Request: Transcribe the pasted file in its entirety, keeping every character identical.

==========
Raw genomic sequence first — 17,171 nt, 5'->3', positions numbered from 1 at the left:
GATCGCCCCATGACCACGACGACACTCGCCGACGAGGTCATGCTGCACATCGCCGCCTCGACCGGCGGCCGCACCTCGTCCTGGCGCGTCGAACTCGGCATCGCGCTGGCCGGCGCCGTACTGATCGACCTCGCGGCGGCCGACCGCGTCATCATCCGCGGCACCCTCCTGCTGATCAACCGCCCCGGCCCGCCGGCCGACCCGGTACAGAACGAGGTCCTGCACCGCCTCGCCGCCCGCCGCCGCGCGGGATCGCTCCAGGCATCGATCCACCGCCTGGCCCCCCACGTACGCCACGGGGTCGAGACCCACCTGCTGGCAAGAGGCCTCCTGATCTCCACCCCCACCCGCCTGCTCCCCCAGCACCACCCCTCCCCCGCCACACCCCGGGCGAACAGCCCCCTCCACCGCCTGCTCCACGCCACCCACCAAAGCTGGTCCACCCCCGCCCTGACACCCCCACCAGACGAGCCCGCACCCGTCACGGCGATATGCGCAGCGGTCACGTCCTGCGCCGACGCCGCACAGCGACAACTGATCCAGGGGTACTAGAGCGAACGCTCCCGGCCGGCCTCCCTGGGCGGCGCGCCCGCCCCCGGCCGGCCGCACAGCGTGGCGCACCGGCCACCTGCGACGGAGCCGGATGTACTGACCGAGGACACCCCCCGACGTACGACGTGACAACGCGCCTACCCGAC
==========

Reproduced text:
Raw genomic sequence first — 17,171 nt, 5'->3', positions numbered from 1 at the left:
GATCGCCCCATGACCACGACGACACTCGCCGACGAGGTCATGCTGCACATCGCCGCCTCGACCGGCGGCCGCACCTCGTCCTGGCGCGTCGAACTCGGCATCGCGCTGGCCGGCGCCGTACTGATCGACCTCGCGGCGGCCGACCGCGTCATCATCCGCGGCACCCTCCTGCTGATCAACCGCCCCGGCCCGCCGGCCGACCCGGTACAGAACGAGGTCCTGCACCGCCTCGCCGCCCGCCGCCGCGCGGGATCGCTCCAGGCATCGATCCACCGCCTGGCCCCCCACGTACGCCACGGGGTCGAGACCCACCTGCTGGCAAGAGGCCTCCTGATCTCCACCCCCACCCGCCTGCTCCCCCAGCACCACCCCTCCCCCGCCACACCCCGGGCGAACAGCCCCCTCCACCGCCTGCTCCACGCCACCCACCAAAGCTGGTCCACCCCCGCCCTGACACCCCCACCAGACGAGCCCGCACCCGTCACGGCGATATGCGCAGCGGTCACGTCCTGCGCCGACGCCGCACAGCGACAACTGATCCAGGGGTACTAGAGCGAACGCTCCCGGCCGGCCTCCCTGGGCGGCGCGCCCGCCCCCGGCCGGCCGCACAGCGTGGCGCACCGGCCACCTGCGACGGAGCCGGATGTACTGACCGAGGACACCCCCCGACGTACGACGTGACAACGCGCCTACCCGAC